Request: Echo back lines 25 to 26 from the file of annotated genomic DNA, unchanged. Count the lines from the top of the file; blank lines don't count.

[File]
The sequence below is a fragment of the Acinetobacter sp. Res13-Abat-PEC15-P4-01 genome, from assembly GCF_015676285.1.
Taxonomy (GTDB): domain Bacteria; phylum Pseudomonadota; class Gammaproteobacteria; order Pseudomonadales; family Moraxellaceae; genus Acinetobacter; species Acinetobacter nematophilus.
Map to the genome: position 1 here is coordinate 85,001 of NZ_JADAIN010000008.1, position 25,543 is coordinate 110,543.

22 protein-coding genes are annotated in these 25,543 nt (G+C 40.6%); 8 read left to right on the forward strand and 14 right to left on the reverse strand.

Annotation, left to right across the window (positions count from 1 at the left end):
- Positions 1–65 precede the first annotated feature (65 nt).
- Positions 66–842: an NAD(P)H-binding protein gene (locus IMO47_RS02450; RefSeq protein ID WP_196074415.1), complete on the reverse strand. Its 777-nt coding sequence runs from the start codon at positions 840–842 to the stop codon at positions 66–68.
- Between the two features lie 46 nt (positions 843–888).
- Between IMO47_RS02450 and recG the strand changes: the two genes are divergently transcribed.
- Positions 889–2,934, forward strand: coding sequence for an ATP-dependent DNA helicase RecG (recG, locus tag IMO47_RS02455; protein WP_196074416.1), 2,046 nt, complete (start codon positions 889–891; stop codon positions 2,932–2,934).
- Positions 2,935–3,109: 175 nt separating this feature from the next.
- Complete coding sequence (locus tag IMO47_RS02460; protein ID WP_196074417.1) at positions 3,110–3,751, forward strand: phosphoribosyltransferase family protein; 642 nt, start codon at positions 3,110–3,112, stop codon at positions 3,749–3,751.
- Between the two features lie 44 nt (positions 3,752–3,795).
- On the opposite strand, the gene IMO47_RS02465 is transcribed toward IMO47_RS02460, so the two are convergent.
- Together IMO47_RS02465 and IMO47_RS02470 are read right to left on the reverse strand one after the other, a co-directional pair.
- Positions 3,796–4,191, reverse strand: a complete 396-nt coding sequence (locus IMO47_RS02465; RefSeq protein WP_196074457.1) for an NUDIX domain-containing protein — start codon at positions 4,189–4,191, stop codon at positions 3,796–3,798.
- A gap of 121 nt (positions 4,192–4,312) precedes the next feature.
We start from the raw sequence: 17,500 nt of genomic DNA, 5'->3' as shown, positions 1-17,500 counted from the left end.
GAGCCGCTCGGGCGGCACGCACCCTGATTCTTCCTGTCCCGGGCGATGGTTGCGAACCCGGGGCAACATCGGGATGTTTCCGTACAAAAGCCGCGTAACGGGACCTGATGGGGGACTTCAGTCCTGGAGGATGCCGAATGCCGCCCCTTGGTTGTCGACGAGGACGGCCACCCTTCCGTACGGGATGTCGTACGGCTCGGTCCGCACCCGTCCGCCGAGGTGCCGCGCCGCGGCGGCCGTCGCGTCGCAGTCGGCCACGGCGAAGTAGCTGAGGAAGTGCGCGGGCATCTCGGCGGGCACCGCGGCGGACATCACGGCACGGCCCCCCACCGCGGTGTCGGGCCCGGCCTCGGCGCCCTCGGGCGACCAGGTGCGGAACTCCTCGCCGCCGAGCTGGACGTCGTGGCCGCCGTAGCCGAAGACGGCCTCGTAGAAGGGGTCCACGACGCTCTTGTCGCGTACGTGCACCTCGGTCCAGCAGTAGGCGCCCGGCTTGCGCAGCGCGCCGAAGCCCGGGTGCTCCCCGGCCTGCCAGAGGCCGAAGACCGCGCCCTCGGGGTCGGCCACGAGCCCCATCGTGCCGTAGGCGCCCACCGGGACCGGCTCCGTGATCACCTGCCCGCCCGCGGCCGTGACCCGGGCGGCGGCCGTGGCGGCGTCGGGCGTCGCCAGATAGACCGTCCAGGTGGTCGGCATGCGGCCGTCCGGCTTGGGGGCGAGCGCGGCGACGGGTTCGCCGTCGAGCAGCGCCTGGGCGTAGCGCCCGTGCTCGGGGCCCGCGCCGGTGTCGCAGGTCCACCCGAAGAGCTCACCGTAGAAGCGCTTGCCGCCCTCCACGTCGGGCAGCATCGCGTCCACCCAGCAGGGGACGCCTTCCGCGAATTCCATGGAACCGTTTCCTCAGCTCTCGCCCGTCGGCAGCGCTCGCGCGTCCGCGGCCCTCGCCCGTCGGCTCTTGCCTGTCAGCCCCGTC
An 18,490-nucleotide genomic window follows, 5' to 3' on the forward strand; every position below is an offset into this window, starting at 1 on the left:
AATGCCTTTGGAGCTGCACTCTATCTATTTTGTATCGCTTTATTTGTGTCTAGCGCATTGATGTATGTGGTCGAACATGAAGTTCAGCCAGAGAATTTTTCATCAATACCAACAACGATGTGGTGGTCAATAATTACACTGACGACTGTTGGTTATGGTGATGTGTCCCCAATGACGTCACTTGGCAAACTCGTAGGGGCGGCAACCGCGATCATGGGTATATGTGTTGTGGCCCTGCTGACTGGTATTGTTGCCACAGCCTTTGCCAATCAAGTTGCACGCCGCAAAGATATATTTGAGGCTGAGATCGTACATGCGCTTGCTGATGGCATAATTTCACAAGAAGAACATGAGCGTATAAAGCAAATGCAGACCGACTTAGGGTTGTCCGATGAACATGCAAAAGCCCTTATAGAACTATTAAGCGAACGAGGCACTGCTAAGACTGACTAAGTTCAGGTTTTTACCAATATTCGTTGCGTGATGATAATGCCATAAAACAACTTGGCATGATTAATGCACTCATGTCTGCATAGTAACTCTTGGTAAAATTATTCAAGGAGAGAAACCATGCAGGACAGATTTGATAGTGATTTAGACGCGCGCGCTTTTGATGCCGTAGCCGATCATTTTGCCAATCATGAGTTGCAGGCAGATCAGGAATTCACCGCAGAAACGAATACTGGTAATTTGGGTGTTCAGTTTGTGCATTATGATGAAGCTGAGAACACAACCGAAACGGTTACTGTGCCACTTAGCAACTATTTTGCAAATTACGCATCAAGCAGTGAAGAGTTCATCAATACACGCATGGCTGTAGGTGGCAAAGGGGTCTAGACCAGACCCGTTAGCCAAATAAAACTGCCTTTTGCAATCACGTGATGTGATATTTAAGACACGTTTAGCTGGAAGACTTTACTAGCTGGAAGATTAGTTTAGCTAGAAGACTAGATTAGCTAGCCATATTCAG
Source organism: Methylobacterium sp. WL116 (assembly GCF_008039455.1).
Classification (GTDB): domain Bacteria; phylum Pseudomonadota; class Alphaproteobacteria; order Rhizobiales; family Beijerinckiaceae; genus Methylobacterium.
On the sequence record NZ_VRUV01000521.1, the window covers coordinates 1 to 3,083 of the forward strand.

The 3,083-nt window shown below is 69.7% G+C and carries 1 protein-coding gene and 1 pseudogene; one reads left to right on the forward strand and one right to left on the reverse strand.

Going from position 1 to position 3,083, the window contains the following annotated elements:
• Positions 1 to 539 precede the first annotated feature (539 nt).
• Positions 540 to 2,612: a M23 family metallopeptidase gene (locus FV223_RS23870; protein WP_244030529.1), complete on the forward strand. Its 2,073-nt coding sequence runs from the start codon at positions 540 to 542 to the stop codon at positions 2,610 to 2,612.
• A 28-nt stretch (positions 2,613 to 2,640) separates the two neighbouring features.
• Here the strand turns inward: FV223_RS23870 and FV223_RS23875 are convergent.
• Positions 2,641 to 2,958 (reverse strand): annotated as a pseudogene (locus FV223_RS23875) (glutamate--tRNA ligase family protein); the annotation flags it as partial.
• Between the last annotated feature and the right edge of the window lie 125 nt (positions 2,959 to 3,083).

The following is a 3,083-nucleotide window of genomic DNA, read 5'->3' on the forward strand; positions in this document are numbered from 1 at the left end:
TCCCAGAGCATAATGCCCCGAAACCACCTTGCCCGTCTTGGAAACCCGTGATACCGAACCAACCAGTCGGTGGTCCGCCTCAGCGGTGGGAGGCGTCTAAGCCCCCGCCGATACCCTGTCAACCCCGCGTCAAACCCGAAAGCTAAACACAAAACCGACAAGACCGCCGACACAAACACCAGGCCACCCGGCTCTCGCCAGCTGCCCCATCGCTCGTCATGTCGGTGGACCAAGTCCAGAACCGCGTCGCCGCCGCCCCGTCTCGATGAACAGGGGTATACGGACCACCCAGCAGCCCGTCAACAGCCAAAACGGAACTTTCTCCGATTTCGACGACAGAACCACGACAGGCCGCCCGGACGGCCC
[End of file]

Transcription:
The 3,083-nt window shown below is 69.7% G+C and carries 1 protein-coding gene and 1 pseudogene; one reads left to right on the forward strand and one right to left on the reverse strand.

Going from position 1 to position 3,083, the window contains the following annotated elements: